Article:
Earlier this week, we answered some prominent radio industry whistling-past-the-graveyard about how online radio wasn’t real radio. You can click here to read what Katz said to try and separate radio from Pandora, and then click here to read my response.
Frankly, the Katz Radio Group piece had some good points about how advertisers can’t replace broadcast radio brands with Pandora, even though Pandora may be getting a ton of listening. Unfortunately, when it came to what they suggested about what makes broadcast radio as a product different from Pandora, it sounded as if they hadn’t listened to much radio since the 20th century.
So, today, I’m gonna offer you three meaningful things you can do in today’s real-life radio environment that online radio isn’t going to do.
WHAT MAKES YOU SPECIAL?
I’ve looked at a lot of radio and TV websites. Did you know that your big fans think you are special? That’s why they spend time with you. However, I’ll bet there’s almost nothing about what makes you special at your website.
Don’t just lean on meaningless hype to promote your broadcast brand at your website. Instead, create a page about each thing that makes you different and mass-appeal, and explain in a few paragraphs what it’s all about.
You could also promote ways that your fans can be a part of your product (online music surveys, live feedback panels, etc.). Those are just two ideas. I’m sure there are others.
Some broadcasters resist this. They’re more worried about tipping off the competition than they are about embracing their fans. Pity. There’s so much more to be gained by engaging your fans than by hiding from the guys at the station across town.
THE BEST LOCAL INFO YOU CAN OFFER
Some broadcasters think that just being local is biggest service they can offer. Unfortunately, there’s a lot of local info that you may just not get credit for. For example, if you’re a music-intensive radio station that offers little or no news reports, you can put up a news feed at your website … but no one is going to give you credit for it. Your fans are going to go to the big TV news station’s website if they want up-to-the-minute news coverage online.
However, every radio or TV station can offer a local event guide that’s targeted at their fans. Listeners and viewers expect media outlets to know … and communicate … what’s going on in town that’s of interest. It’s targeted, local info; thus, a country radio station and the CW network TV affiliate would have very different online event guides, even in the same market.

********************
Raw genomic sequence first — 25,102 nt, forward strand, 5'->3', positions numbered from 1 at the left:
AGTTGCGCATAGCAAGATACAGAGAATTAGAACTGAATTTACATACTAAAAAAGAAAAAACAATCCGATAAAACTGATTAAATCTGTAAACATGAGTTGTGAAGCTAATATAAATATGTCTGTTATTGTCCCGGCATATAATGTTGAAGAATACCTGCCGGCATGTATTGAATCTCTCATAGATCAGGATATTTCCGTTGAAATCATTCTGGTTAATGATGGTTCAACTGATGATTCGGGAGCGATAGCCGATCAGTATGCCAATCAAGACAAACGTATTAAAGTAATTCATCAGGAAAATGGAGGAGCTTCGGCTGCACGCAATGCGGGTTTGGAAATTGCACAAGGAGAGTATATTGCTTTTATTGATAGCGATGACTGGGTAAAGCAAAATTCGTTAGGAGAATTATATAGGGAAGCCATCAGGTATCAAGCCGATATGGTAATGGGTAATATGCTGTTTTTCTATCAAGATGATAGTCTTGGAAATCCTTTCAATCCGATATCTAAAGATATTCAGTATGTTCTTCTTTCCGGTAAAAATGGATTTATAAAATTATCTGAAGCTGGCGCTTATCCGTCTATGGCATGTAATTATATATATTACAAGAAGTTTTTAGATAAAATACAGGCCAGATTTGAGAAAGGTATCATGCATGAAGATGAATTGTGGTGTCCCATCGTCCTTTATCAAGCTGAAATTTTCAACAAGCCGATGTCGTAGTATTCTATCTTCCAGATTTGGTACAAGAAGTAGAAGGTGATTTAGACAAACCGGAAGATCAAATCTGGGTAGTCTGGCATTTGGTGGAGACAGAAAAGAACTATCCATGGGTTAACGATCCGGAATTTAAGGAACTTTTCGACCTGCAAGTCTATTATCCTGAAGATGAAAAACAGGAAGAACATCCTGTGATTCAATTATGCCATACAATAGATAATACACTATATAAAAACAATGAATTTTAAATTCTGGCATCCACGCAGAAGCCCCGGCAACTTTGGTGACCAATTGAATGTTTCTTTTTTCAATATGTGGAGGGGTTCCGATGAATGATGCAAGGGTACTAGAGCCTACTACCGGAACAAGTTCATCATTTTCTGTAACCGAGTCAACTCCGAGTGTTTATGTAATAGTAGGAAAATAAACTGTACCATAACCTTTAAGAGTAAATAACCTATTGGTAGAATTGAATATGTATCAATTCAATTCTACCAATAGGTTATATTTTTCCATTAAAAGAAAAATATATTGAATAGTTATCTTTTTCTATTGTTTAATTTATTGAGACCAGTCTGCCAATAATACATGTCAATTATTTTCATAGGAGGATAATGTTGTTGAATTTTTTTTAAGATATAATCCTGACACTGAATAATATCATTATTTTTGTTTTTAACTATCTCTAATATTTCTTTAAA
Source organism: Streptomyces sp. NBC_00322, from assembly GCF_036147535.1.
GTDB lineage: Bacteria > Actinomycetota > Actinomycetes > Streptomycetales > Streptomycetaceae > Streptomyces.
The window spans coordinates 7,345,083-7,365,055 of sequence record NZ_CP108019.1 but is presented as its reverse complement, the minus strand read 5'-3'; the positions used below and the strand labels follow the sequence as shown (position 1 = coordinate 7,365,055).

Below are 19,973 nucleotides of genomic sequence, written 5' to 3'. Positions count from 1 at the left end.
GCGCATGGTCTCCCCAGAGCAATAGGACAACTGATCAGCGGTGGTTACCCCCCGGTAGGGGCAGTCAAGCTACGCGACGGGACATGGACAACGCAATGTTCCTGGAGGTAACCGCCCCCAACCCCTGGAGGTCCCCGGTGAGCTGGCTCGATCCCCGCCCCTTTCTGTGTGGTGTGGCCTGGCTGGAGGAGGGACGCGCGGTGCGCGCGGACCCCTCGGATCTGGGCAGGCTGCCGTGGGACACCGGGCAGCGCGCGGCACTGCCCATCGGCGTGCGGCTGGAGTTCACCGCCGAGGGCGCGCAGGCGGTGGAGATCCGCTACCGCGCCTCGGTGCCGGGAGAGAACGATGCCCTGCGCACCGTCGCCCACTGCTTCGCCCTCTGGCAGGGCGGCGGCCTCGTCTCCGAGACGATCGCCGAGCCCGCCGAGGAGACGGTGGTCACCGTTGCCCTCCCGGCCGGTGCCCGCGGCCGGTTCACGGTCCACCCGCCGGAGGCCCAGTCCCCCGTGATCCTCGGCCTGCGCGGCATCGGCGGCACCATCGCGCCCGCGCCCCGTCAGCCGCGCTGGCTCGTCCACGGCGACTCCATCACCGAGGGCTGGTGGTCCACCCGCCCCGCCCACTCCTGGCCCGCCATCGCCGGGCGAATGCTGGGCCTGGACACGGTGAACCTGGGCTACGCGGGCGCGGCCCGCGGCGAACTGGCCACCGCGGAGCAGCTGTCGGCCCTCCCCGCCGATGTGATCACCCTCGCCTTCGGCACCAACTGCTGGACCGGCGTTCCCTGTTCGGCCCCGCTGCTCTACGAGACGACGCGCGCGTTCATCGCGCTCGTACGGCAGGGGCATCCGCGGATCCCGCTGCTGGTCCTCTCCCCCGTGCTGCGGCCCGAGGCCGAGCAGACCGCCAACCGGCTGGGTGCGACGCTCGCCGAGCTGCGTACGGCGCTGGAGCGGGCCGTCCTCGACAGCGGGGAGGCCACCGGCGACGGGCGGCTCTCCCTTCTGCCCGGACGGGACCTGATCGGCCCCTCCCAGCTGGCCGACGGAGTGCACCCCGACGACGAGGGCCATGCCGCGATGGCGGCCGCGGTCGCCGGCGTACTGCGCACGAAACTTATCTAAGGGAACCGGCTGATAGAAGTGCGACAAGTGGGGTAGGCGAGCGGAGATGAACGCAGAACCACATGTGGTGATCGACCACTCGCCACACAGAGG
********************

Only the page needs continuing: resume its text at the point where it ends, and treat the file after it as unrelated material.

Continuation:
You can talk about the event info on the air, and sell a title sponsor to a long-term deal for both on-air and online. When you promote it on-air, you send people to your website to learn more. They expect it; they use it; it builds your credibility and image. You get sponsor dollars. What’s not to love?
While Katz seems unaware that there tons of radio stations where no one’s answering the phones or responding to Facebook questions, there are ways that radio can be far more responsive and engaging and interactive than online music services like Pandora. Here are a few:
- Answer all your listener email.
- Answer all your listener tweets.
- Answer all your listener Facebook comments and questions.
If you’re still doing talk shows or morning shows or request shows where the only way to contribute is on the phone … why? Much of the world doesn’t automatically choose to communicate over the phone.
When it comes to using social media, are you using your brand’s Facebook page as a special channel to engage your biggest fans so they can bond with you in extra transparent, meaningful ways? Or are you just tweeting your promo liners? It doesn’t matter what online tools you use if you don’t offer deeper, focused content and easier engagement online.
Doing so may cause you to rethink your mental model of what makes a great broadcast brand. Turns out that all your digital resources can be brought to bear to add an extra dimension of content and engagement for your big fans. Will 2012 be the year you really embrace digital in that way?